WHEN SPEAKING to Carol Adams and Ruschda Johaadien, who graduate this week from the Graduate School of Business (GSB) 2001 part-time Associate in Management (AIM) programme, it becomes clear that the year they spent at the Waterfront campus has been a watershed experience for both.
President and Vice-President, respectively, of the AIM class for the second semester of last year, Adams and Johaadien have achieved things neither would have thought possible until recently. Both talk of the AIM programme "opening a new world of opportunity".
Adams is an occupational therapist by training who "escaped" employment in a clothing factory by registering for and finishing her degree - cum laude - at the University of the Western Cape (UWC) despite a number of financial hiccups. After working as a community therapist for UWC for a few years, she moved to Southern Life (currently Momentum) where she progressed from claims consultant into the company's actuarial department.
Feeling that she needed some formal business training, she registered at the GSB last year, but with a certain amount of diffidence. "Going there with a community, social service ethic, I didn't feel that I belonged in the hard business world," she says.
The quiet one in the class initially, Adams soon found her voice and discovered a burgeoning sense of confidence. "AIM doesn't just give you the academic framework and the business skills, but it also helps you grow as a person," she notes.
While she had not intended to leave Momentum when enrolling for AIM, prospects at the company became limited and she realised – thanks to her new-found confidence – that it was time to move on. "It was very clear in my mind that I had outgrown my job, and I had to do something which was more challenging."
Two days after finding out she was pregnant (with twin boys), she negotiated "a very nice package" with the fledgling Medscheme Life, who had called her with a job offer. This package included Medscheme reimbursing her for AIM tuition costs.
If not for AIM, Adams says she may have become frustrated in her professional life. "AIM provided me with the opportunity to realise that I am capable of doing much more than I thought. I think eventually I may have reached this point in my life, but I feel I would have taken a lot of detours and it would have taken a bit longer to get here."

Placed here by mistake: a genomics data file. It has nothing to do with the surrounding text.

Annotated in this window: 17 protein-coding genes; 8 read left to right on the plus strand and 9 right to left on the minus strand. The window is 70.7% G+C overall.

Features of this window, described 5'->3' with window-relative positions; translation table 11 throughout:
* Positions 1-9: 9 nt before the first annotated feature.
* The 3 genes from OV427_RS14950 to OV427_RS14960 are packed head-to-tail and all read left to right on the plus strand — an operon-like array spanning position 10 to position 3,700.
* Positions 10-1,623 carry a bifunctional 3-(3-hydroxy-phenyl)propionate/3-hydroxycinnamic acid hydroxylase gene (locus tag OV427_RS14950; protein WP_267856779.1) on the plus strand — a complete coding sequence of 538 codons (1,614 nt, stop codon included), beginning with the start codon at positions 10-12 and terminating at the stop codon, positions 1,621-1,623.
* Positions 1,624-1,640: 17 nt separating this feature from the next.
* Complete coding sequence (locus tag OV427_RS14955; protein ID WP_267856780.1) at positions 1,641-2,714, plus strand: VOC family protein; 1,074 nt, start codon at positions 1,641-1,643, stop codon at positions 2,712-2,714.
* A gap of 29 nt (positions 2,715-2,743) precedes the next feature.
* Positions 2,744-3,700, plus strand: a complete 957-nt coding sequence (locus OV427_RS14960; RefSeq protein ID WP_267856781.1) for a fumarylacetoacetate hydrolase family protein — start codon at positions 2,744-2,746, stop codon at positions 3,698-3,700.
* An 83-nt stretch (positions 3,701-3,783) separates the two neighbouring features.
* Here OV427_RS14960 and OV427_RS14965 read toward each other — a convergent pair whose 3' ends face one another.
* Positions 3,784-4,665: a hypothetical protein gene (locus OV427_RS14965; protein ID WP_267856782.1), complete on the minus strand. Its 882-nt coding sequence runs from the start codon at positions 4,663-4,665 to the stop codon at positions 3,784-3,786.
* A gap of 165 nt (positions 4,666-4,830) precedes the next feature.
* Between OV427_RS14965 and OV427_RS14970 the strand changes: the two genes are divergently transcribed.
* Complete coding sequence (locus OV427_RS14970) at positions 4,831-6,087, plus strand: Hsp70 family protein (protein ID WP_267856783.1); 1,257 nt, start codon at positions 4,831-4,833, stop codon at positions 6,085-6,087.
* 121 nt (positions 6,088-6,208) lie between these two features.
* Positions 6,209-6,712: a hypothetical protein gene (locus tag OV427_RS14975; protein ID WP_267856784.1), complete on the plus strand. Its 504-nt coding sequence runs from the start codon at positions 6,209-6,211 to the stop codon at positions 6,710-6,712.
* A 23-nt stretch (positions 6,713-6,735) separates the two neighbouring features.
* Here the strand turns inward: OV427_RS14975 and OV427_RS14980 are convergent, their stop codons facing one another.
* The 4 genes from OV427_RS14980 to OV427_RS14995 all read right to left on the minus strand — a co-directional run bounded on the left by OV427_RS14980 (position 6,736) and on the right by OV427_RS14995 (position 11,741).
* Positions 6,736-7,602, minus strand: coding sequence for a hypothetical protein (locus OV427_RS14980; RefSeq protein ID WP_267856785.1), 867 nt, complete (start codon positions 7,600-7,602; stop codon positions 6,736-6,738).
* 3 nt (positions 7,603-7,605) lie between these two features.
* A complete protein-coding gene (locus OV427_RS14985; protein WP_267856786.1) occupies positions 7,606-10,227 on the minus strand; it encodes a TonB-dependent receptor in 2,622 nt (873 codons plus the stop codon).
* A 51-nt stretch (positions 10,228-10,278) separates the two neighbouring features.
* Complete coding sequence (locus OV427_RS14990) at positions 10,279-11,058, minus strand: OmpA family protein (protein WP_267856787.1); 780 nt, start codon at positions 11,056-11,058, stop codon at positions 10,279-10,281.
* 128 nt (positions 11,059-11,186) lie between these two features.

Johaadien agrees that AIM also gave her the courage to venture into previously unexplored regions of possibility. A BA graduate – also from UWC – she was working for managed healthcare company, QUALSA Healthcare, when she decided that she needed a generic business qualification.
Thinking initially that the course would simply provide her with the necessary business skills, she realised after the first term that AIM had much more to offer. "It opened my mind to so many different things, to so many different ways of looking at things," she recollects.
While she, like Adams, had no intention of leaving her then-employer, a number of job offers came her way courtesy of the GSB's Careers Service. An eleventh hour decision to attend a presentation by Private Wealth Management (PWM), a subsidiary of Old Mutual, changed the course of her life.
"I remember sitting in the car and thinking to myself, should I rather go shopping at the Waterfront? What do I know about finance, I thought? I literally had my foot out of the car door when I said, 'Ruschda, this one second can change your life'. And it actually did. As I sat in the presentation and listened to the speaker, I thought, hey, I can do this.
"The whole course has given me a lot of confidence in my abilities. Even going into AIM, I didn't think I was going to cope, but the course has shown me there's a lot more to me than I thought."
Currently on a three-month intensive training programme in financial planning at PWM, Johaadien says the AIM course has also given her the courage to take on some very difficult professional pursuits. She has recently registered on a programme to become a certified financial planner, the highest qualification in this field.
"I would never have thought of tackling that now if didn't do AIM last year. It's just opened up this whole new world to me."
The long hours at the GSB have paid off, she adds. "My family didn't see me a lot, but they knew what I wanted to achieve and why."